On literary beginnings

Two thought-provoking confessions on literary beginnings appeared on my radar recently, one by Richard Ford (“Where Does Writing Come From?” in the anthology Why I Write) and the other by Peter Carey (in his Paris Review interview, Art of Fiction No 188). They’re both impressively humble about the whole enterprise, considering their statures. It’s a humility rooted in a recognition of literary alchemy, and the role they see themselves playing in it.

In his essay, Ford considers the often-posted question where do your ideas come from? and comes clean about his beliefs. “Considering an actual set of mechanical connections that might have brought a piece of writing from nowhere, the ‘place’ it resided before I’d written it, to its final condition as the book I hope you’ll love, actually impresses upon me the romantic view that artistic invention is a kind of casual magic, one that can’t be adequately explained the way, say, a train’s arrival in Des Moines can be nicely accounted for by tracing the tracks and switches and sidings and tunnels all the way to its origin in Paducah…the true connections could never really be traceable because they exist only in that murky, silent, but fecund interstellar night where impulse, free association, instinct, and error reign.”

One of the ways that he underscores this idea of ‘casual magic’ is through a story of a reader’s compliment of his invented adjective ‘old-eyed.’ When he came across the manuscript for that book years later he was somehow not surprised to find that his ‘invention’ of the adjective was inadvertent: in one of the many retypings, he’d accidentally dropped the c in cold-eyed. Though he’d enjoyed the compliment at the time (“naturally, I was pleased to have written something that somebody liked”), the discovery of the true provenance of ‘old-eyed’ wasn’t remotely a problem. Quite the opposite, in fact. It put paid to the idea the act of creation couldn’t be reduced to “some problem of industrial design,” and that made it a very hopeful thing.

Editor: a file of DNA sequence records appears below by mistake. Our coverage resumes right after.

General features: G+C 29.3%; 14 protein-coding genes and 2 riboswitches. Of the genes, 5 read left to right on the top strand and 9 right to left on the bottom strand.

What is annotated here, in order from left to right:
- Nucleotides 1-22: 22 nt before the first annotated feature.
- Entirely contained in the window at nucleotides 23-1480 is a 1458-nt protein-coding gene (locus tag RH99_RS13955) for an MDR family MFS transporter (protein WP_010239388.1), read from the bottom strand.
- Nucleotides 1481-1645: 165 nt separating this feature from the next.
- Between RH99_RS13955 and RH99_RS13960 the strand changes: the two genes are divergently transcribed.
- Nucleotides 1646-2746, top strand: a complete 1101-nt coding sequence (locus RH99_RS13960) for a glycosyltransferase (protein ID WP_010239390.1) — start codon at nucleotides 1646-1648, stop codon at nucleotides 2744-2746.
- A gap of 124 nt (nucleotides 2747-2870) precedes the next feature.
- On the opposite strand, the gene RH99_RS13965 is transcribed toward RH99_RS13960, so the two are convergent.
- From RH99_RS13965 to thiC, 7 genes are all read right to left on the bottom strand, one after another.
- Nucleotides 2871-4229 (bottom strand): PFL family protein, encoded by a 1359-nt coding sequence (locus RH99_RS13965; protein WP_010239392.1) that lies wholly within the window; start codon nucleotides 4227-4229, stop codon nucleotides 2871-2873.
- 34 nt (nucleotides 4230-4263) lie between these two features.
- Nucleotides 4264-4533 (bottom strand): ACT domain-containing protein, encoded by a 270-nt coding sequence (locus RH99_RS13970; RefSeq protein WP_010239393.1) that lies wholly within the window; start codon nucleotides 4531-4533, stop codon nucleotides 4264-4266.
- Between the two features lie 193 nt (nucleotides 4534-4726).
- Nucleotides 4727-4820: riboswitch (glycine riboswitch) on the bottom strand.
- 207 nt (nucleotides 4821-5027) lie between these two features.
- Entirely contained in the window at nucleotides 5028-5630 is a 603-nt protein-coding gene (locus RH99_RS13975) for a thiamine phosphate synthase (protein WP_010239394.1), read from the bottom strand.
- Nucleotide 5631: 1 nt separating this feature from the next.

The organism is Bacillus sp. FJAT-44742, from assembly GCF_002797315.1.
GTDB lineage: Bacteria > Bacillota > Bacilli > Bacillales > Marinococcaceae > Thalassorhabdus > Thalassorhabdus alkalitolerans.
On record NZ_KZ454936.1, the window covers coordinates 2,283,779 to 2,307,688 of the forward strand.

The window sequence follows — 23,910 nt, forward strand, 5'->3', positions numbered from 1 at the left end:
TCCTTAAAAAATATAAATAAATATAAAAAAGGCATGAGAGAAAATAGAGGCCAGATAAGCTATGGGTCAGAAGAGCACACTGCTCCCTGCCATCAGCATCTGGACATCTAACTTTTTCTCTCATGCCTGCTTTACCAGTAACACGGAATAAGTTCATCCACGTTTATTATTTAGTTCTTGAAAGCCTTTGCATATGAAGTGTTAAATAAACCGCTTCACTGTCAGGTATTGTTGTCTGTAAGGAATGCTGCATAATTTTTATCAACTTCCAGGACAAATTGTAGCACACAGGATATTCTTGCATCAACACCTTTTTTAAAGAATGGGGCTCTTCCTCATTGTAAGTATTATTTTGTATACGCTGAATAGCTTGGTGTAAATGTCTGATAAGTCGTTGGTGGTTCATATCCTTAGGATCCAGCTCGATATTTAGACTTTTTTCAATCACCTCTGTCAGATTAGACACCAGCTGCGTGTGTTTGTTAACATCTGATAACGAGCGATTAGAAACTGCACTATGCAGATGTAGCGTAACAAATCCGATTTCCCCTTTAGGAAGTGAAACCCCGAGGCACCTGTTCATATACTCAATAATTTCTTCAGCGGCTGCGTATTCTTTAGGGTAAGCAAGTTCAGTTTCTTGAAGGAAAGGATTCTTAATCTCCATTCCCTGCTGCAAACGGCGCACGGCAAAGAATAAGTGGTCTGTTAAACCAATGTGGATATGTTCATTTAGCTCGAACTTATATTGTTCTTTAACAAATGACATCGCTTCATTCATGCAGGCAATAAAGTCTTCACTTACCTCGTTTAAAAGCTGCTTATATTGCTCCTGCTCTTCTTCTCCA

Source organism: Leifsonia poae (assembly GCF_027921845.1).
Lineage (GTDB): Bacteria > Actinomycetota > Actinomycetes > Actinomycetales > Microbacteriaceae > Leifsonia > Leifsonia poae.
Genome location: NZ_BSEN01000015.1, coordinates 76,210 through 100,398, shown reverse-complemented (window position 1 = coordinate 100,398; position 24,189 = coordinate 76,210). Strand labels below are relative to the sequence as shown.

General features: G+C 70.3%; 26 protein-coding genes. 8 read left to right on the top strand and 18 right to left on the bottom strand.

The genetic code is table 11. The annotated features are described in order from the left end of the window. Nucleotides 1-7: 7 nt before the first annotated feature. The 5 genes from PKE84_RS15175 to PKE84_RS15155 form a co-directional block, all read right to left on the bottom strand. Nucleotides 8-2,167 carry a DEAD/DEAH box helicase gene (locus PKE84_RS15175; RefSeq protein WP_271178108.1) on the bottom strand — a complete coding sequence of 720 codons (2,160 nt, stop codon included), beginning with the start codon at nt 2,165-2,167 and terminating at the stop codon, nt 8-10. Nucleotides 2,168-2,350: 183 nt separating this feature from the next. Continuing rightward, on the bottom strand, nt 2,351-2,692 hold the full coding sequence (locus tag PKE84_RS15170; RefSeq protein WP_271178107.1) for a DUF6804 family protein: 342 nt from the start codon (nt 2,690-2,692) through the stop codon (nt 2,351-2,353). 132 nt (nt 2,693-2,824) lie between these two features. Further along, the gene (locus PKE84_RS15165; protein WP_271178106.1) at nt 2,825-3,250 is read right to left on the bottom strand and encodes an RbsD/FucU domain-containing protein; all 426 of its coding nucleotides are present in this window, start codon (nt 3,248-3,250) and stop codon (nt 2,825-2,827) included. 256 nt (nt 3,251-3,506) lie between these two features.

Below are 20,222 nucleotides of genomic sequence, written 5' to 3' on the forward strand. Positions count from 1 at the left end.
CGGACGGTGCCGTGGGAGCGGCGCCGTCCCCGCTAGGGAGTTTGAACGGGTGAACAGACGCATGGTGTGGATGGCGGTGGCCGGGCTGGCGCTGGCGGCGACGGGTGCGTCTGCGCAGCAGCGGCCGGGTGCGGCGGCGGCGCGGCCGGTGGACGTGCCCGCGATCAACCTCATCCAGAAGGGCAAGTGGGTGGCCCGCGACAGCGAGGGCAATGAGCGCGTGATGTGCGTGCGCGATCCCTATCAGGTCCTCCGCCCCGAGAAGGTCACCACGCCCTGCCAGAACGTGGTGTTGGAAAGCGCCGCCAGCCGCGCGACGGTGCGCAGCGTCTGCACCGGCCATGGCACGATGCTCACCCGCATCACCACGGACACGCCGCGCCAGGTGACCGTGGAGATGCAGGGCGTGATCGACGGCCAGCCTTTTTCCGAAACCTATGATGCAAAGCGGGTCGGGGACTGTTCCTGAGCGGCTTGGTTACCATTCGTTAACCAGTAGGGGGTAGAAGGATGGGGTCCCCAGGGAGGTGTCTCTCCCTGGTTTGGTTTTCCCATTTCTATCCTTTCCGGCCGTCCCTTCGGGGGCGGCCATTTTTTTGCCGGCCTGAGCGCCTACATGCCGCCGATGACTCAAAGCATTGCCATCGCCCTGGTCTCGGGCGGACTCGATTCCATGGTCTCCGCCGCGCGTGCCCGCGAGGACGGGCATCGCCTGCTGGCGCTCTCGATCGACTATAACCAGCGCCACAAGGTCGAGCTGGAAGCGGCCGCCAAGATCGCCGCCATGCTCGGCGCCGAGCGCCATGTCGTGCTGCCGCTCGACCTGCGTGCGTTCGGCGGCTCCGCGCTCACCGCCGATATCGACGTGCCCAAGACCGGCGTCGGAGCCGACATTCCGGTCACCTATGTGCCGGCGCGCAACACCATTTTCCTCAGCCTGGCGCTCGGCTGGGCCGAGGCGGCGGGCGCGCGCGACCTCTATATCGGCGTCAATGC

“I believe that there are important made-up things that resist precise tracing back, and that’s it’s a blessing there are, since our acceptance of them in literature suggests that for every human problem, every insoluble, every cul-de-sac, every despair, there’s a chance we can conjure up an improvement,” he writes. I love that.

Peter Carey is similarly guided by intuition. How reassuring to read that for this two-time winner of the Booker Prize, writing “is like standing on the edge of a cliff. This is especially true of the first draft. Every day you’re making up the earth you’re going to stand on.” His characters “begin with an image—a strong, symbolic picture—and then ask myself, What do you have to do to arrive at this point? What sort of person would do that thing—not just because it suits a story or suits something symbolically, but who would really, really do that?”

Wow, did that resonate. For at least three years before starting to write The Umbrella Mender, I carried around an image of a young woman giving birth in a silo, in my notebook and in my head. Who was she? How did she get there? The image lodged itself there when I was out for a ramble on the huge, rural property of a family friend and came across a dilapidated and roofless silo. In black-paint graffiti, there was a stick-figure drawing with the words ‘Caitlin’s Birthing Centre,’ no doubt written by a group of marauding teenagers.

But then again, maybe not.